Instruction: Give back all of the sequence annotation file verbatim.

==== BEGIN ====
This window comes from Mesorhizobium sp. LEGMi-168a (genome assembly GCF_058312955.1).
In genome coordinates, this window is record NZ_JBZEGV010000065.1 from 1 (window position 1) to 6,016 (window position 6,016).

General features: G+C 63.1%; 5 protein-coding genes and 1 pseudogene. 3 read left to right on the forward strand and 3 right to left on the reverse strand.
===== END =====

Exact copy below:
This window comes from Mesorhizobium sp. LEGMi-168a (genome assembly GCF_058312955.1).
In genome coordinates, this window is record NZ_JBZEGV010000065.1 from 1 (window position 1) to 6,016 (window position 6,016).

General features: G+C 63.1%; 5 protein-coding genes and 1 pseudogene. 3 read left to right on the forward strand and 3 right to left on the reverse strand.